“What about the grass, dummy?”

The pair scrutinized the dark green-and-brown pillar. Though Wier had become accustomed to grass, the larger stalks scattered in the field were inscrutable.

“It’s called a tree.” Wrest’s voice made them both jump. “The map says this field is the ‘treeline.’ There’s a glyph of what you’re looking at.”

Wier asked, “Does the map say it’s a plant?”

“It’s green, likes soil, and roots come out if you pull it. I’d say your sister’s right.”

Alta grinned, and Wier looked sullen, but neither for long. They were nearer to camp than Wrest would have liked. It was a matter of time before one or several of Kragn’s thugs showed up.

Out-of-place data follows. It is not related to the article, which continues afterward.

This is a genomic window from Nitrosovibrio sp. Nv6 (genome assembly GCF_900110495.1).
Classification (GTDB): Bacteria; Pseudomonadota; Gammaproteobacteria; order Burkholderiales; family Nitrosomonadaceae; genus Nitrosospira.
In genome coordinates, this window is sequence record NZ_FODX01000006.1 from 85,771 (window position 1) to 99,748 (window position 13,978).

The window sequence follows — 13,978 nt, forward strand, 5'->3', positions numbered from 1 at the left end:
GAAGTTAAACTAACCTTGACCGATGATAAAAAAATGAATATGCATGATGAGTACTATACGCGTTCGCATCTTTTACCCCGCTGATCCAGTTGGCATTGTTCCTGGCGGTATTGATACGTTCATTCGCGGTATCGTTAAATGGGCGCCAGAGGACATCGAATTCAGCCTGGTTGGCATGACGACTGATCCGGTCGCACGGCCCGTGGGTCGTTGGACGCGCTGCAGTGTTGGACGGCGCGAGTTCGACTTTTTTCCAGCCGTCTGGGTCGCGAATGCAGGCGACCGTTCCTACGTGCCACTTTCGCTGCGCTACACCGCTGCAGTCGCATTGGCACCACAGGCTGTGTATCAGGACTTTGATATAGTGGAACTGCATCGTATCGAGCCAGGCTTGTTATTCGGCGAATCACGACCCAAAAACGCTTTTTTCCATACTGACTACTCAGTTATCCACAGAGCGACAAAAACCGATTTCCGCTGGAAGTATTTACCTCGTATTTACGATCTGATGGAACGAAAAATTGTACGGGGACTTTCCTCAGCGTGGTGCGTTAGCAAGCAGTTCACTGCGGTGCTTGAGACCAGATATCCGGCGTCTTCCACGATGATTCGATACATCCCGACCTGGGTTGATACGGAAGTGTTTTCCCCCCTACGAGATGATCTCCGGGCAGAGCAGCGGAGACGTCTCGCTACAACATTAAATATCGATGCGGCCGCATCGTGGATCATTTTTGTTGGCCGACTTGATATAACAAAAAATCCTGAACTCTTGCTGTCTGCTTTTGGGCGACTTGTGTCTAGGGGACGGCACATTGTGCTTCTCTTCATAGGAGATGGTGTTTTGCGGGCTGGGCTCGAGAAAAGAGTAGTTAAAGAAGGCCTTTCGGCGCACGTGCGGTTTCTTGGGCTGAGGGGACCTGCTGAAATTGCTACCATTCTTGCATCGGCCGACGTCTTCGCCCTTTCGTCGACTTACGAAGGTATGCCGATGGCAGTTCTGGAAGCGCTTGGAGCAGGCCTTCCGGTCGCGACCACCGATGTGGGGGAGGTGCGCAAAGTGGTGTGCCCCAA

“You two shouldn’t wander around.” He shepherded Wier and Alta to their allotment. “Come back where it’s safe.”

Lobsters squatted between the sparse trees. It was early morning, and fog obscured all but the closest clans. A cohort of five or six Eye Militia passed by, one of them driving a smaller lobster.

“Answer’s no,” he grunted, and revealed the stump of his missing claw. Wrest groaned.

The little lobster shook. “Only a few more drops–”

Another soldier knocked him to the ground. “Answer was no before, answer’s no today, it’s gonna be no tomorrow. You get the water Kragn gives you.”

“It’s not enough.”

“You special?” Magnam seized him the lobster’s throat. “You were special, you could fight back. But you’re not. You’re weak.”

“Please.” The lobster was crying. “My clan are doctors. We’ve been up all night tending the injured from the canyon, and now…”